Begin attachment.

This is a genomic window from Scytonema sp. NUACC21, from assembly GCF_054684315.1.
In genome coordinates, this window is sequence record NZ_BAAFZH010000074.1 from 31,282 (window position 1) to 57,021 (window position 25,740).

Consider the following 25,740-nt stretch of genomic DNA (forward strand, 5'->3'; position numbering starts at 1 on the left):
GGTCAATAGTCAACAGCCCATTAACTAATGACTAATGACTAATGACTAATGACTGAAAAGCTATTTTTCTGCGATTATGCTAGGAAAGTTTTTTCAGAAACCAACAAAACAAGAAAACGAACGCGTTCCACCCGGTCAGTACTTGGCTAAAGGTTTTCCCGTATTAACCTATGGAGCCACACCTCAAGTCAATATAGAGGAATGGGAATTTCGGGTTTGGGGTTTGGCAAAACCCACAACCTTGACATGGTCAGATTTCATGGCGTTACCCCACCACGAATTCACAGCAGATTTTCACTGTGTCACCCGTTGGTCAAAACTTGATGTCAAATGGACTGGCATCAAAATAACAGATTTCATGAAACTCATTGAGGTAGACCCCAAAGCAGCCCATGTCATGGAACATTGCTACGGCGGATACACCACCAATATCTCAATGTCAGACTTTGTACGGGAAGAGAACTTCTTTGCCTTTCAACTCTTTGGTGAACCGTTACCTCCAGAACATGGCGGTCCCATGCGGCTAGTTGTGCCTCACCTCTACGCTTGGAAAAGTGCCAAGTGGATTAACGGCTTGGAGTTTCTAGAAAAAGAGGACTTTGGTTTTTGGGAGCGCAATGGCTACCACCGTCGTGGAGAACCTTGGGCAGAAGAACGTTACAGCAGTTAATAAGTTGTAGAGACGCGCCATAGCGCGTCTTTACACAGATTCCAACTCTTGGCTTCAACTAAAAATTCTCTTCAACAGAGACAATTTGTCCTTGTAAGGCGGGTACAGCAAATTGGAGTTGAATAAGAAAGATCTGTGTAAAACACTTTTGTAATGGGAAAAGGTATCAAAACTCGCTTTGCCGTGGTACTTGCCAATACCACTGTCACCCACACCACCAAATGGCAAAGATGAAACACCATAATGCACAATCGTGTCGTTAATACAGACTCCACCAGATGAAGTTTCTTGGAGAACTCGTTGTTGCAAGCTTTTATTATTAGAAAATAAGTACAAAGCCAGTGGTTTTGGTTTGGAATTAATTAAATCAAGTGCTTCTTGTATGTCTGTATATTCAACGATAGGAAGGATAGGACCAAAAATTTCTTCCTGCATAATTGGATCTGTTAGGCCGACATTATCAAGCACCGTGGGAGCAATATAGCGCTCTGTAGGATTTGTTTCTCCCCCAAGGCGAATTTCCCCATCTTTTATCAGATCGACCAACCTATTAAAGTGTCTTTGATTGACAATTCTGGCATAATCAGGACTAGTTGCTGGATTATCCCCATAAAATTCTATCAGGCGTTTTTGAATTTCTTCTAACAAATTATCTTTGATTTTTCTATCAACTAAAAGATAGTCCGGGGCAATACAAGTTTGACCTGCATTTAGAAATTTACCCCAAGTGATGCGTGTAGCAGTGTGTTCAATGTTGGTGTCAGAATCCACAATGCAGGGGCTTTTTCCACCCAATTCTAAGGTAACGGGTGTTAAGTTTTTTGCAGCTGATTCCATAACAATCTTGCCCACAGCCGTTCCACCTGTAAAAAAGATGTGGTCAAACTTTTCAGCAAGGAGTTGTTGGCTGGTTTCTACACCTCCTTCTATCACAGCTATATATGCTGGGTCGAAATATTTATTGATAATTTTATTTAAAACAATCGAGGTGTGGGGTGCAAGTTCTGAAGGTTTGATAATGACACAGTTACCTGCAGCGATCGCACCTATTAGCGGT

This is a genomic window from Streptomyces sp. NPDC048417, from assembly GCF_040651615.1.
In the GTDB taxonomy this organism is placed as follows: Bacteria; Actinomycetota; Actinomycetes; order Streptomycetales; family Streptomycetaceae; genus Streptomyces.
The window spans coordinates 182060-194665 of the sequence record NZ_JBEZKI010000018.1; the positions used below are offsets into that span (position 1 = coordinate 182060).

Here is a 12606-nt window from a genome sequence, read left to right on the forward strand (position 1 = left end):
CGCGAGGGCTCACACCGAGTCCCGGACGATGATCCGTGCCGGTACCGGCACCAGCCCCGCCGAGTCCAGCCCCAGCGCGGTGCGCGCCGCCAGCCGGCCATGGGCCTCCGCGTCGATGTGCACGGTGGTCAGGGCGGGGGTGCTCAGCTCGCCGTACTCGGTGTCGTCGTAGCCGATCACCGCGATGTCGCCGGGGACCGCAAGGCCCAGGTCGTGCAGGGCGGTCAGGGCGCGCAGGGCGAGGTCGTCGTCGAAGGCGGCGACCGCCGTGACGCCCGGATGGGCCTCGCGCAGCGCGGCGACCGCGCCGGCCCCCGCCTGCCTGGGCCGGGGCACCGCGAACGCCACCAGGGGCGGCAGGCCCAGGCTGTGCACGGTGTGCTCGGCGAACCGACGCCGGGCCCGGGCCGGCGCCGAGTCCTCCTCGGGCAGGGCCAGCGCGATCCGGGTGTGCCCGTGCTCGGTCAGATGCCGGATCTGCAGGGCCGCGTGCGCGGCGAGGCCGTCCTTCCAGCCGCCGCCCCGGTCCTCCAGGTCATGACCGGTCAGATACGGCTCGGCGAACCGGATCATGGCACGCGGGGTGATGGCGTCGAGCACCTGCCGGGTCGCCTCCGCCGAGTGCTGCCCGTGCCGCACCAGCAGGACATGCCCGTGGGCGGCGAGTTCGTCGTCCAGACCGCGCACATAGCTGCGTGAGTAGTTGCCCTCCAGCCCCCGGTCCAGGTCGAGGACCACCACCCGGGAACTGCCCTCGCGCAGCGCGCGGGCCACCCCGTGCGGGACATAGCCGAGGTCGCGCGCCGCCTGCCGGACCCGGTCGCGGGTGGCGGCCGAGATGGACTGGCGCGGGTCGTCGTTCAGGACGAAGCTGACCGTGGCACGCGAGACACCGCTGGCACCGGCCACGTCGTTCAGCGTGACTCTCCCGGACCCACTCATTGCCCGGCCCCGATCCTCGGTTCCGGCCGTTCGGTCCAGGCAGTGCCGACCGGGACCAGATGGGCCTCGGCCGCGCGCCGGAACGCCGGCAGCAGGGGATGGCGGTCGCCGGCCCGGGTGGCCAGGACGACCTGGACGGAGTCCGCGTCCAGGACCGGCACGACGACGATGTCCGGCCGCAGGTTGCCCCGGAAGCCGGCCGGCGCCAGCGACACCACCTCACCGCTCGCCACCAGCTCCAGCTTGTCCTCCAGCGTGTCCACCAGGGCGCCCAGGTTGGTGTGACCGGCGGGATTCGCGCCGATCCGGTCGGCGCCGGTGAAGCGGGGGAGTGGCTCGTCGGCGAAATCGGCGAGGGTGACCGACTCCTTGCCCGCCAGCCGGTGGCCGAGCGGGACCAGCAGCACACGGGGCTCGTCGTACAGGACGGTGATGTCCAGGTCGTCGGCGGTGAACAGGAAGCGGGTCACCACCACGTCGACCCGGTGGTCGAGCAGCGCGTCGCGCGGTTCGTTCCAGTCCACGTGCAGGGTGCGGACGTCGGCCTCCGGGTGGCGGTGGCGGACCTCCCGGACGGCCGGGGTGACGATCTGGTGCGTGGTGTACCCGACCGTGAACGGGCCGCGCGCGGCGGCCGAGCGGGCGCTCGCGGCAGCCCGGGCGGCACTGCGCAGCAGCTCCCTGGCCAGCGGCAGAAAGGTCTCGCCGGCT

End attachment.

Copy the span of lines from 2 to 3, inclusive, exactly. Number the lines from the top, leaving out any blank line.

In genome coordinates, this window is sequence record NZ_BAAFZH010000074.1 from 31,282 (window position 1) to 57,021 (window position 25,740).

Consider the following 25,740-nt stretch of genomic DNA (forward strand, 5'->3'; position numbering starts at 1 on the left):